The problem is, there is no one right or wrong answer and certainly not an easy one.

The best that I can do, for me, I think, is to convey the message but abandon the cliché. It’s true, I need for him to understand when to speak up and when not to, to consider the thoughts and feelings of others but it’s also true that I can’t put the same kinds of expectations on him that my mother put on me.

In other words, I can’t just cliché him to death and expect him to get it.

In the television show Parenthood, Max (child with Autism) tells a former alcoholic that he shouldn’t go to a party because he’s an alcoholic… Max’s sister is quick to respond, as though Max shouldn’t be rude, but the former alcoholic says “it’s ok, he’s just looking out for me. I should be as honest with myself as he is.” and realizes that Max is right.

A part of me never wants to squash that in my son. There’s something there to be admired.

It’s a delicate balance I think… not an all or nothing system. Which just makes it all that much more difficult. I don’t want my son to never speak up for fear of not being nice but I also don’t want him unintentionally offending everyone he meets.

Unfortunately, you won’t get any solid answers from me on this one… this is a life long lesson that even the best of us sometimes still wrong.

Like many things, this is going to be a process… one that will hopefully help him to understand society and his place in it as well as to help me learn some new things along the way as well.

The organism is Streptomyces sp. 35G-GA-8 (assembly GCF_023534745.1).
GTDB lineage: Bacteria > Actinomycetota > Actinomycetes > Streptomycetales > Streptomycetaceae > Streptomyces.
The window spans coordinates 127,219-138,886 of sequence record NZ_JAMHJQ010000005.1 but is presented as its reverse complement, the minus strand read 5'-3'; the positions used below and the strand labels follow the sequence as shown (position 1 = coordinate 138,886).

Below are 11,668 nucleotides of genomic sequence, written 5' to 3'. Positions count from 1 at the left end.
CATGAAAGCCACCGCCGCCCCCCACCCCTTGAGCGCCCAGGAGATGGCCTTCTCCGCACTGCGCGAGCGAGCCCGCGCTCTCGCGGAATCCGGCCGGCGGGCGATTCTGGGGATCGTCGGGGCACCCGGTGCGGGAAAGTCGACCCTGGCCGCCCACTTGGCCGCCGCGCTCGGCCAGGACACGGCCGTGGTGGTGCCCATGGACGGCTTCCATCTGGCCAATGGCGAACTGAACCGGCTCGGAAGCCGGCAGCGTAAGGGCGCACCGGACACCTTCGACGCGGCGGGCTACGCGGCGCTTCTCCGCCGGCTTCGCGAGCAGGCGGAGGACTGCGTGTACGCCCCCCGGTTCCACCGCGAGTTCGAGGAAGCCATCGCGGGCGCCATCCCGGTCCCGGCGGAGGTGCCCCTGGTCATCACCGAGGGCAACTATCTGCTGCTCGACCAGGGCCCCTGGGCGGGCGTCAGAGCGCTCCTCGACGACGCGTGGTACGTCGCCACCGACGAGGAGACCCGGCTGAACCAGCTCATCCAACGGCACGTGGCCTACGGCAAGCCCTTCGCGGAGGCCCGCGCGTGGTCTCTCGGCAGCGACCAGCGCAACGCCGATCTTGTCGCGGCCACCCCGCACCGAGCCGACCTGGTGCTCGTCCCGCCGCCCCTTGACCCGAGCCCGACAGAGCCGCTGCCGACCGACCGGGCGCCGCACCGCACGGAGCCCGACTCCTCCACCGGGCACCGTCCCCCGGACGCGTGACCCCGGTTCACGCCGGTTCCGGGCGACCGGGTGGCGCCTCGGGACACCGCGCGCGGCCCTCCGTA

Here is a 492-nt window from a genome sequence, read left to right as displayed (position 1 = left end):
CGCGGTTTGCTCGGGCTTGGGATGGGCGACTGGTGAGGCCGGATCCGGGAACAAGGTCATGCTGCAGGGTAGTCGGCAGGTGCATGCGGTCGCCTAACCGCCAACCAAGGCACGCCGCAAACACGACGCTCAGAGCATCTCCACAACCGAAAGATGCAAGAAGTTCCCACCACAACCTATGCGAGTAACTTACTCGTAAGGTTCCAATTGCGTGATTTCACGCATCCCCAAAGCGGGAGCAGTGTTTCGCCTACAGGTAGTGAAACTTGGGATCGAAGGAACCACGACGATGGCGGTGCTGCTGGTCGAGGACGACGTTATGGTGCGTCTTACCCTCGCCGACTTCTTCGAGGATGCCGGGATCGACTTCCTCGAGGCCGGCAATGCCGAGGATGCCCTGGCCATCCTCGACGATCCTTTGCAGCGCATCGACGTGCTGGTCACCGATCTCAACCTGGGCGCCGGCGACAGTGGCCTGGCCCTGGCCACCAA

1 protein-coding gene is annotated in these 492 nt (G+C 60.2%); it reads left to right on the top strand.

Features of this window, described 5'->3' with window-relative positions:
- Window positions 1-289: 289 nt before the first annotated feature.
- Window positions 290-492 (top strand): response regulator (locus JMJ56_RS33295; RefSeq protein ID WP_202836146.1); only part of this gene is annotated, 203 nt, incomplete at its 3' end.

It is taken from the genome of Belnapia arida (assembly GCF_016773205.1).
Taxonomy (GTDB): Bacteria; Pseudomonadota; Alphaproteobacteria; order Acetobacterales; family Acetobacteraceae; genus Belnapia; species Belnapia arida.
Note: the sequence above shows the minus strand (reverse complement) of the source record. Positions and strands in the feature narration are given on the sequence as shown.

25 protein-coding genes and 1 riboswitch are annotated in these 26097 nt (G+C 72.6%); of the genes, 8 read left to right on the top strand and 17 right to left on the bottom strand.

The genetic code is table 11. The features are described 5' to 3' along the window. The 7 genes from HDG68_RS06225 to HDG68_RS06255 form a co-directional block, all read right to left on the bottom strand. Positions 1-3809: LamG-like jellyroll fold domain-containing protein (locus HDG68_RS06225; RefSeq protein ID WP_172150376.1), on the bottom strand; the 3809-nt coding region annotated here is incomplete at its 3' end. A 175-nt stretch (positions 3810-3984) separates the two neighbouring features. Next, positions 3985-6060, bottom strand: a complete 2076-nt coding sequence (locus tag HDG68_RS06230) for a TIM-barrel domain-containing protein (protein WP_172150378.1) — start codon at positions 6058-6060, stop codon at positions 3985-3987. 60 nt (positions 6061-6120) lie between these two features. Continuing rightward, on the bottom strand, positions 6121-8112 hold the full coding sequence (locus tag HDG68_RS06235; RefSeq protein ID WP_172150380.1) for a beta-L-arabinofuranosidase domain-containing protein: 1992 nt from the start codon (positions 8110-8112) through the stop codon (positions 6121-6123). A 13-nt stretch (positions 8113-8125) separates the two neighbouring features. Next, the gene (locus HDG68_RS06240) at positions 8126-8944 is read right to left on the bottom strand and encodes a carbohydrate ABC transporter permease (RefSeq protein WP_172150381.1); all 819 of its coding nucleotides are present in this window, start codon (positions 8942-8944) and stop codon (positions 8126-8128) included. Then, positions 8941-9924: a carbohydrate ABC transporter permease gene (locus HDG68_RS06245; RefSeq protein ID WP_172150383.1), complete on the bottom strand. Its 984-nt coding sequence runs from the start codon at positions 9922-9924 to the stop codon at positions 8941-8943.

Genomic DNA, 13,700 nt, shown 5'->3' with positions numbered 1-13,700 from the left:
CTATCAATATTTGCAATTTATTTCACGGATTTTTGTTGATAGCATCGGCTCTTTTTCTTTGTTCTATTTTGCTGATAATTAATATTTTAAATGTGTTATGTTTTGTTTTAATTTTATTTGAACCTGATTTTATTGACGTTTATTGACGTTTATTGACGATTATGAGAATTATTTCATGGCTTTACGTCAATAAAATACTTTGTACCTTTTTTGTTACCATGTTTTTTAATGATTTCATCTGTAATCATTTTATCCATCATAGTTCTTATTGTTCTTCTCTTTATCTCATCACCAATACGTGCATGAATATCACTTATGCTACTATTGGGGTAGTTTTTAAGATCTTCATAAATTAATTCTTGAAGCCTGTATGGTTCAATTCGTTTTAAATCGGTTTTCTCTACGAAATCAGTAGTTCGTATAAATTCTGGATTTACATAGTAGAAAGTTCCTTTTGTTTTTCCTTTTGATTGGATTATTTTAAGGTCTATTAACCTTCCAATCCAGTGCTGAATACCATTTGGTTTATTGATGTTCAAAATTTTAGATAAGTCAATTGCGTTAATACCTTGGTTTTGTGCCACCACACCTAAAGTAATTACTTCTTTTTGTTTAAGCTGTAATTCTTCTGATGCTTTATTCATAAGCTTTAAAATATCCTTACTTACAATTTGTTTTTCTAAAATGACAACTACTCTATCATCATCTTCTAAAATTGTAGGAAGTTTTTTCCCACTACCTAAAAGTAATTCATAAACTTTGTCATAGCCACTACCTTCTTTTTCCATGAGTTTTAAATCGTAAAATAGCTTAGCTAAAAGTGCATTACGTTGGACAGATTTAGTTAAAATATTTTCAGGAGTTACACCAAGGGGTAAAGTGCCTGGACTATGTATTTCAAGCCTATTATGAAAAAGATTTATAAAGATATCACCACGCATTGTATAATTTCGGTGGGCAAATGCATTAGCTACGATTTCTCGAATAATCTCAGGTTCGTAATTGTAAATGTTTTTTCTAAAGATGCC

Comments { 2 }

Mummy Why Do People Ignore Me ?

I was asked this question last night by my 4-year-old daughter!!!! Now I think in today’s society this is a sad state of affairs that a 4-year-old has picked up the fact that people are ignoring her. More worrying she seems to understand that they are ignoring her.

I know I have talked about this before but this is really something that needs to be addressed and dealt with.You see it’s not just my daughter that people ignore, in fact this is happening all over the country. All kids that are different get ignored and over looked but why??????, why ????? does this continue to happen …..

Whats the matter? Don’t people realize these children have feelings? Of course they do they are even more sensitive than a “normal” child at times ,because in their world everyone is happy and they get upset if everyone is not happy. Do you know it really upsets me when these people ignore these special angels, more so when it my own children they are ignoring. There is nothing I can do everyone has a right to their opinion but then every child has the right to be treated equally. So why don’t people get to know these special angels and see how special they really are. I know a little boy who can’t talk but when he smiles and laughs his whole face lights up, its wonderful to see.

Here is an example of what I mean. All the kids were coming out of the class because it was home time, one of the parents actually walked away so she did not have to go past my daughter. I thought oh maybe she had to move for what ever reason. Well today my daughter was one of the first out, this same parent moved out-of-the-way as my daughter approached her. It wasn’t a subtle move it was a very clear I’m avoiding you. Talk about small mindedness.

So back to my question Why do people ignore children that are different. The answer is I don’t honestly know. All I can do is keep trying to raise awareness for these special angels. So if you are reading this blog feel free to tell people about it, RT on twitter or share on Facebook, the more people who know and understand these special angels . The more chance these angels have of making it in this world

Comments { 6 }